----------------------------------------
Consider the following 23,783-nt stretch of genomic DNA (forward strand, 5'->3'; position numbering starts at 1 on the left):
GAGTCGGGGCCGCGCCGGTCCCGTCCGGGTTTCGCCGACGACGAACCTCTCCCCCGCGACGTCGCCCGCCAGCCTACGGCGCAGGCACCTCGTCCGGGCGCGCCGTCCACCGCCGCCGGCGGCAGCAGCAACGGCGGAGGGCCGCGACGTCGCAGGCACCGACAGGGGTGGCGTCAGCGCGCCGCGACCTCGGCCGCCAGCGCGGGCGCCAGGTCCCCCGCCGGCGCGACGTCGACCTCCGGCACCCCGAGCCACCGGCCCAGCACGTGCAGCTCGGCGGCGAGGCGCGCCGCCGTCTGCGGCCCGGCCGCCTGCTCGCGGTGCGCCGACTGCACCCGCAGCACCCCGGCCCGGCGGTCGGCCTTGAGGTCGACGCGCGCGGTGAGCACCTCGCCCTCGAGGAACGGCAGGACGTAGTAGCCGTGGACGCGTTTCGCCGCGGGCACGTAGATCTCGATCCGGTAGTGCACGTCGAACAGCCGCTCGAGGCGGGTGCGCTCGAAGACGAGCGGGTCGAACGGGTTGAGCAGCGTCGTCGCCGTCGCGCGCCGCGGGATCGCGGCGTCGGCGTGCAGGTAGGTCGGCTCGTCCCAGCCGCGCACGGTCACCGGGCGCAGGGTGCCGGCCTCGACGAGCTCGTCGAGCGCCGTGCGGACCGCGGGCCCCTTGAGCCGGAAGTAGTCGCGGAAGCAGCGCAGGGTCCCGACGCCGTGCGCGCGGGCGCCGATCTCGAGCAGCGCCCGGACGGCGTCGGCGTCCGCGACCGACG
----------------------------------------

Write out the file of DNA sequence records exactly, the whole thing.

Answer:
Consider the following 23,783-nt stretch of genomic DNA (forward strand, 5'->3'; position numbering starts at 1 on the left):
GAGTCGGGGCCGCGCCGGTCCCGTCCGGGTTTCGCCGACGACGAACCTCTCCCCCGCGACGTCGCCCGCCAGCCTACGGCGCAGGCACCTCGTCCGGGCGCGCCGTCCACCGCCGCCGGCGGCAGCAGCAACGGCGGAGGGCCGCGACGTCGCAGGCACCGACAGGGGTGGCGTCAGCGCGCCGCGACCTCGGCCGCCAGCGCGGGCGCCAGGTCCCCCGCCGGCGCGACGTCGACCTCCGGCACCCCGAGCCACCGGCCCAGCACGTGCAGCTCGGCGGCGAGGCGCGCCGCCGTCTGCGGCCCGGCCGCCTGCTCGCGGTGCGCCGACTGCACCCGCAGCACCCCGGCCCGGCGGTCGGCCTTGAGGTCGACGCGCGCGGTGAGCACCTCGCCCTCGAGGAACGGCAGGACGTAGTAGCCGTGGACGCGTTTCGCCGCGGGCACGTAGATCTCGATCCGGTAGTGCACGTCGAACAGCCGCTCGAGGCGGGTGCGCTCGAAGACGAGCGGGTCGAACGGGTTGAGCAGCGTCGTCGCCGTCGCGCGCCGCGGGATCGCGGCGTCGGCGTGCAGGTAGGTCGGCTCGTCCCAGCCGCGCACGGTCACCGGGCGCAGGGTGCCGGCCTCGACGAGCTCGTCGAGCGCCGTGCGGACCGCGGGCCCCTTGAGCCGGAAGTAGTCGCGGAAGCAGCGCAGGGTCCCGACGCCGTGCGCGCGGGCGCCGATCTCGAGCAGCGCCCGGACGGCGTCGGCGTCCGCGACCGACG